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Could God use you in a writing ministry? Perhaps the idea of writing for Him has crossed your mind a time or two, but you’re not quite sure where to begin. This essay will help point you in the right direction.
Starting out. The most difficult part of writing is often knowing what to write about. Some of the best advice I ever received as a new writer was, “write what you know.” That counsel has helped me generate and publish nearly one hundred and fifty articles in Christian magazines across the country.
What do you know? You might start with your testimony, sharing with readers why you committed your life to Jesus Christ. When your testimony is published, thousands of people will have an opportunity to “read all about it.” Perhaps one of those readers will say to herself, “If God could forgive that lady after all she did, surely He can also forgive me.”
Your testimony is not the only thing you can share with others. Think how your life is full of experiences through which God has taught you more about Himself. Have you struggled with a difficult situation and found His strength to endure? Others need to hear about it. Why? Because not everyone who prays for work finds that job they’ve prayed for. Loved ones die no matter how many churches beseech God for healing. Families divide regardless of the prayers lifted to God’s throne for reconciliation. Christians from all walks of life suffer almost unbearable heartache, but do so with Christ’s ever present help in their time of trouble. And His presence makes all the difference in the world to them. If you are one of those who have been so “encouraged” then God can use you to encourage others. The apostle Paul understood the benefit such suffering and subsequent sharing can be for the Body of Christ when he wrote: Blessed be God… who comforts us in all our affliction so that we may be able to comfort them who are in any affliction with the comfort with which we ourselves are comforted of God (2 Corinthians 1:3).
Or perhaps you could re-tell the story of some great missionary or evangelist of earlier centuries and slant it toward young readers. Do you have a gift to weave tales? Try your hand at Christian fiction. The things about which a person can write are limited only by his imagination.
Study the Market. By reading examples of what publishers want, you will learn how to form ideas into articles acceptable to editors. When you study the magazines, take note of the types of articles they usually print. Are they personal experiences? How-to’s? Humor? Devotions? How are their testimonies handled? If you don’t have access to a particular magazine for which you would like to submit an article, write the editor requesting a recent issue or two. Resources such as The Christian Writers’ Market Guide (check your public library, or order a copy from online booksellers) lists addresses and requirements to receive back issues.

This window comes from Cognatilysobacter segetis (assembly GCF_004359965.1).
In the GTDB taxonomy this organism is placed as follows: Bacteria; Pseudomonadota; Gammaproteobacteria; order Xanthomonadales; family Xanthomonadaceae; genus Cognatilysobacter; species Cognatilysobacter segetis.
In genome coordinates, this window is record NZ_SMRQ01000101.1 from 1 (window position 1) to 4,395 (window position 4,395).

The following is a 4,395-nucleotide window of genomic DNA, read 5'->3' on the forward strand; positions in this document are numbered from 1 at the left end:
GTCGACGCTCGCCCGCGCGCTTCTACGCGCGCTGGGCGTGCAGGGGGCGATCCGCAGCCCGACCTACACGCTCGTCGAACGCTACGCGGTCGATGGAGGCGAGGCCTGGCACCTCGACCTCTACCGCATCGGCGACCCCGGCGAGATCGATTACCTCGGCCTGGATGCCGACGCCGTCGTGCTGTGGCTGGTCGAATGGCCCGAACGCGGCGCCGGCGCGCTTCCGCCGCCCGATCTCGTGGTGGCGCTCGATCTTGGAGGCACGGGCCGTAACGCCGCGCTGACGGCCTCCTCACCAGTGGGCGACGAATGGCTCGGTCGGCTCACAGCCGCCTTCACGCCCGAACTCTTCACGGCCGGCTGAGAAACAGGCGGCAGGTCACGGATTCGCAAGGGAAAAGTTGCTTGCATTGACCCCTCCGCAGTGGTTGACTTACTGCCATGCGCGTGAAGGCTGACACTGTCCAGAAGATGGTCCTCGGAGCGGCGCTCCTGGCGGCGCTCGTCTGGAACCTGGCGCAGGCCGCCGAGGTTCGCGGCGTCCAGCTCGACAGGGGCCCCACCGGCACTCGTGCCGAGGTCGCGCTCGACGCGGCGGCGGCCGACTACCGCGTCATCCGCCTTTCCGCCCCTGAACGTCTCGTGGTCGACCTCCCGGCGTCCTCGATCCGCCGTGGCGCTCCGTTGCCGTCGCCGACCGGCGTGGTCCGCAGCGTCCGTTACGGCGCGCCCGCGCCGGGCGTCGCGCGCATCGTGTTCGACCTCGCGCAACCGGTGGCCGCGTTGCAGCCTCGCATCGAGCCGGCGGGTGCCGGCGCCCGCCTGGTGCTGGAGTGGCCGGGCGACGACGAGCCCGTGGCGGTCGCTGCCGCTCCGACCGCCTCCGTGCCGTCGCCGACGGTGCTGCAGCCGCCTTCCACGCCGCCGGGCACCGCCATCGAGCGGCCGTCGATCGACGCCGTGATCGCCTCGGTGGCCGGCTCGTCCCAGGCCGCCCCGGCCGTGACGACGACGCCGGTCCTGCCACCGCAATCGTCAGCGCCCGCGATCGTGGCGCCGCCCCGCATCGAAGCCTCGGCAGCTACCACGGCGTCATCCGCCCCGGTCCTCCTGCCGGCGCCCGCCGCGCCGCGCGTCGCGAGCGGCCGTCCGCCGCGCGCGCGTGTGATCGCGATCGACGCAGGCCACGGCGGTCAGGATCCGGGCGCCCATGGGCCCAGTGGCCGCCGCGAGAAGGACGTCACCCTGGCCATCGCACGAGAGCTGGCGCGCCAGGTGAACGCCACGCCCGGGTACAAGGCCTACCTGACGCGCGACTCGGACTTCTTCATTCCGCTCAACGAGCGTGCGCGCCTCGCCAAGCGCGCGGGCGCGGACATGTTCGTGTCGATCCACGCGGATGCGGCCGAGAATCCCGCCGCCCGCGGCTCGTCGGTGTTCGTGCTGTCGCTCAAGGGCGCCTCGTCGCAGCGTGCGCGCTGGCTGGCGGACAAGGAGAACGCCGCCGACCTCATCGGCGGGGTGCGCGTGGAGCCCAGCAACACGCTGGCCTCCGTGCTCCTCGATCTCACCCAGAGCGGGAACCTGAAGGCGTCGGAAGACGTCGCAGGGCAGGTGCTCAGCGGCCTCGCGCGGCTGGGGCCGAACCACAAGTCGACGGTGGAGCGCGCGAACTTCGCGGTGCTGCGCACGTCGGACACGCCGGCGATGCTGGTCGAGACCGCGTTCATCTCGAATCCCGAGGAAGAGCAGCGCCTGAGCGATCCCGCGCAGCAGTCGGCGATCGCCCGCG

Join a Workshop. Join an on-line writer’s workshop where you can submit your work for free critique by other members of the group. I belonged to this one for several years and highly recommend it: http://www.internetwritingworkshop.org/. You can also conduct your own internet search for online writers’ workshops and find many others.
Expect Rejection. Rejection comes with the territory. Rejections do not necessarily mean your article is trash. Sometimes there’s just no telling why one editor will reject a perfectly good manuscript, and another will pay you for permission to publish it without any changes. So when your form-letter rejection slip arrives in the mail, review the manuscript and make whatever changes you think may be necessary. Then send it out to another magazine.
Be organized. Keep good records, especially noting who you sent what and when you sent it. This is important not only so you don’t send the same manuscript to two different editors without realizing it, but if you are successful in your ministry, you will need accurate records of expenses and sales when you prepare for the April 15 deadline each year.
Writing for the Lord can be a very fruitful ministry and mission. For example, some magazines have circulations of 10,000 to more than 100,000 readers. Think how many people could be encouraged in their faith, or how many non-believers might re-think their rebellion and turn to Christ after reading your article.
So put your thoughts down on paper, polish what you’ve written, re-read it and polish some more and then submit it to a magazine editor. And may God bless your ministry for Him.
Rich Maffeo Bio: I was born into a Jewish home in 1950. Twenty-two years later, I discovered Jesus is the Jewish Messiah, and I served Him in evangelical Protestant churches for more than thirty-two years. During those years I read the Bible dozens of times. In 2005 I was received into the Catholic Church after reading the Scriptures which better defined for me Catholic faith and teaching.